I've done a few combats recently where the PCs and their enemies were not the only participants in the fight. I wasn't sure how to budget XP in this case.

In the case of an NPC ally to the PCs, I see two options.

  1. Draw the NPC up as a PC and increase the number of members in the party.
  2. Draw the NPC up as an NPC and take its XP into account when budgeting.

I'm not sure if either option is correct, or if there are others.

But the ambiguity doesn't end there - what about if there's more than one side in the fight and nobody wants to team up? I'd rather not treat it as one combat budget divided over two factions. Unless the factions immediately unite, it's going to be an absurdly easy combat. Would I be better off budgeting for two encounters than happen at the same time, and hoping that no PC gets ganged up on too much?

In general, how is XP budgeting done in complex combats with NPC allies and/or more than two factions?

  • \$\begingroup\$ I've put some more thought into the amount to budget. My current thought is to add a fraction of an encounter's XP, determined by that group's position in the combat. What I mean by that is that the first faction adds full XP to the budget. Second faction adds half. Third faction adds a third. So if a single fight is worth 1000, a fight pitting the PCs against two separate groups would be 1500 (so each group is 750). Against three groups would be 1833 (giving each group 633). I think that's as far as any other formula I'm likely to find. Comments? \$\endgroup\$
    – valadil
    Commented Nov 22, 2010 at 16:19
  • \$\begingroup\$ are the NPCs actually PC characters or are they NPCs that have a monster-style stat block? \$\endgroup\$ Commented Feb 24, 2014 at 15:05

7 Answers 7


As far as the allied NPC is concerned, I think you are correct. The other option is to simply increase the amount of XP by whatever he would take, and then still give them the same XP.

For the multi-fight combat, you can set up the scenario to make it less likely the NPCs will all gang up on the PCs. For their experience, you can give them the experience for NPCs they personally kill/knock unconcious, or ones they do a percentage of the damage to, or give a percentage of XP per NPC based on the percentage of damage they do (this last one requires a LOT of bookkeeping and math - just to be forewarned).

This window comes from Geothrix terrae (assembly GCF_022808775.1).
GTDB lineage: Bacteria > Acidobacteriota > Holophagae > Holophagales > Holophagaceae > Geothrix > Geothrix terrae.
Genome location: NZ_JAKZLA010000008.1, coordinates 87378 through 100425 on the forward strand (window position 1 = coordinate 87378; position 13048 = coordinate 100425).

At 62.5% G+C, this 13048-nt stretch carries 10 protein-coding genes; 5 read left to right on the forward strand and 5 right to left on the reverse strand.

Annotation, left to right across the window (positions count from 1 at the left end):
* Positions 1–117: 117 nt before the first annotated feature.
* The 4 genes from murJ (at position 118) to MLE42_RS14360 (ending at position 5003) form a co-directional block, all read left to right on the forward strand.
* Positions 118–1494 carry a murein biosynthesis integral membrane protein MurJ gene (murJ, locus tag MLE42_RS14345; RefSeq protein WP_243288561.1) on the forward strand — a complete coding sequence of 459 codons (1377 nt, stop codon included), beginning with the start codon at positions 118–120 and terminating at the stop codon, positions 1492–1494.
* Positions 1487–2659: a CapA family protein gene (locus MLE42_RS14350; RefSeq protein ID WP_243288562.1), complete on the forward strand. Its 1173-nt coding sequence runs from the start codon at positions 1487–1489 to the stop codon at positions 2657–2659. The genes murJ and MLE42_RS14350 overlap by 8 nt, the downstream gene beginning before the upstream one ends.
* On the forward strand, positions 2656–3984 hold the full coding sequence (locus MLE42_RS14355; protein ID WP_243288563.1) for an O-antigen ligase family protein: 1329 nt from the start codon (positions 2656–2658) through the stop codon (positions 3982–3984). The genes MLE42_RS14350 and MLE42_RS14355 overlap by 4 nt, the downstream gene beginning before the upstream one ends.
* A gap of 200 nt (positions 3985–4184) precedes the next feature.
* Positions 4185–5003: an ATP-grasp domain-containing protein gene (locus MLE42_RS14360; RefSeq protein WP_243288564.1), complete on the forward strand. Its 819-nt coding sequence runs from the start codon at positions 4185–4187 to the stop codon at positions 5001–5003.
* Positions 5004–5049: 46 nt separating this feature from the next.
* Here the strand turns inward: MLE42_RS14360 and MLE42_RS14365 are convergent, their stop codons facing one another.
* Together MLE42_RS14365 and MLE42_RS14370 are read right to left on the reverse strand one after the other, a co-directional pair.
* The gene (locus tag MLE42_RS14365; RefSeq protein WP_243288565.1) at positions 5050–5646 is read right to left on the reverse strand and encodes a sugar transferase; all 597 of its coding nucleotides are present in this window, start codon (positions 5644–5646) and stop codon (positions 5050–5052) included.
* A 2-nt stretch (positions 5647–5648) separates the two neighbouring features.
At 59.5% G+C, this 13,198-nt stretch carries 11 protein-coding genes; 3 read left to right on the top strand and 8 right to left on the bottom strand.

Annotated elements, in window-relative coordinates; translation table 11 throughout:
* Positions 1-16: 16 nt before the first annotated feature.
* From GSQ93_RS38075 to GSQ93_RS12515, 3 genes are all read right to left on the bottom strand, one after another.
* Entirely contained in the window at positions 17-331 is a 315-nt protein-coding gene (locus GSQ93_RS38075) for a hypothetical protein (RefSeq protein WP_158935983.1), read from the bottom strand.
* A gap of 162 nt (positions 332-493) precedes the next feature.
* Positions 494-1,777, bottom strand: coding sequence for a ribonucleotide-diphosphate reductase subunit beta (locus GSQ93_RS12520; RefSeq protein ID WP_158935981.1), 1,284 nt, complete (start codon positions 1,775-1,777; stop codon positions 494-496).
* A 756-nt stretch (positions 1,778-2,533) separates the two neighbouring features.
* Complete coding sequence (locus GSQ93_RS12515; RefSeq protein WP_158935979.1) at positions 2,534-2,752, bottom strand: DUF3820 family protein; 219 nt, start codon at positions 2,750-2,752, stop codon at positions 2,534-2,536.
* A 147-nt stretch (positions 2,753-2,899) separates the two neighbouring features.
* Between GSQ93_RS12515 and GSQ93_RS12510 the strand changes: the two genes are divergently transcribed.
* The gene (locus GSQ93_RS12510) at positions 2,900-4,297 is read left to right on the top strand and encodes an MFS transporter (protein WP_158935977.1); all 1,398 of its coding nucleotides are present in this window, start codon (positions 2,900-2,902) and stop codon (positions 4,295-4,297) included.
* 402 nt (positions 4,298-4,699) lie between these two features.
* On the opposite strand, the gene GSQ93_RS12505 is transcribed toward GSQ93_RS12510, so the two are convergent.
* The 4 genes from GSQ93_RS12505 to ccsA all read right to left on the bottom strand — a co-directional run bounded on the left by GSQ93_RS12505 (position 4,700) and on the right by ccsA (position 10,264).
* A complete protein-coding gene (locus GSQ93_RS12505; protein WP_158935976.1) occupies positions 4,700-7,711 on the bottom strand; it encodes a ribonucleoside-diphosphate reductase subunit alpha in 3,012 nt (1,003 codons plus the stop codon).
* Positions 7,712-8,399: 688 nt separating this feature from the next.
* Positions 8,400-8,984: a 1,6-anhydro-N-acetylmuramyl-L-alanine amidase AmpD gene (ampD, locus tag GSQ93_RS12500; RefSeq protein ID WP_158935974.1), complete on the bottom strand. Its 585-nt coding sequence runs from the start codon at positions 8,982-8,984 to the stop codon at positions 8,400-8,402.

As for XP budget, I would definitely make it more than the standard encounter. How much more I think depends more on the set up than anything else. If it is likely that the PCs will only be fighting about half of each force at a time, make it double (or even more if you want to be really mean). Otherwise, you should budget it based on how many of the individuals you think are likely to focus on the PCs at any given time.

Hope that helps.

  • \$\begingroup\$ I hadn't considered adding up XP after the fight is done. That's probably a good idea if the fight doesn't go how I planned (ie, if the party successfully allies with one group immediately and slaughters the other group, I'd give them the fraction they did earn (plus a bonus for quick thinking and diplomacy)). It doesn't really tell me what to put on each side of the battle though. \$\endgroup\$
    – valadil
    Commented Nov 19, 2010 at 20:39
  • \$\begingroup\$ For the other idea, does doubling it work? I feel like they'll face a potentially bigger threat. But if they're only fighting half the force at once (effectively a normal sized fight), they'll deal with that and then finish off what remains from the other half of the combat. Full XP in that case seems high. Maybe the second half is only worth half as much? \$\endgroup\$
    – valadil
    Commented Nov 19, 2010 at 20:41
  • \$\begingroup\$ @Valadil: That was kind of my thought was that they would only get the XP for what they had effectively killed (your opinion on what "effectively" means stands, of course ;) ). They could face a larger threat, but part of the encounter is to deal with that potential threat, correct? At which point, maybe giving them some extra XP (say, 10% of people they don't kill, or the equivalent) may be worth while. I think that you would need to structure the size based on the % of enemies you think the PCS will likely face during the battle. \$\endgroup\$
    – aperkins
    Commented Nov 19, 2010 at 21:13
  • \$\begingroup\$ When you say "you are correct," there are two choices he presents... Which one are you proposing? \$\endgroup\$
    – mxyzplk
    Commented Feb 24, 2014 at 2:21

Increasing the number of characters in the party mainly increases the complexity of the fight, not its difficulty. 4e very firmly treats combat as sport. That's the idea behind the XP budget: to present a fair challenge. With that in mind...

Option 1: Allies as PCs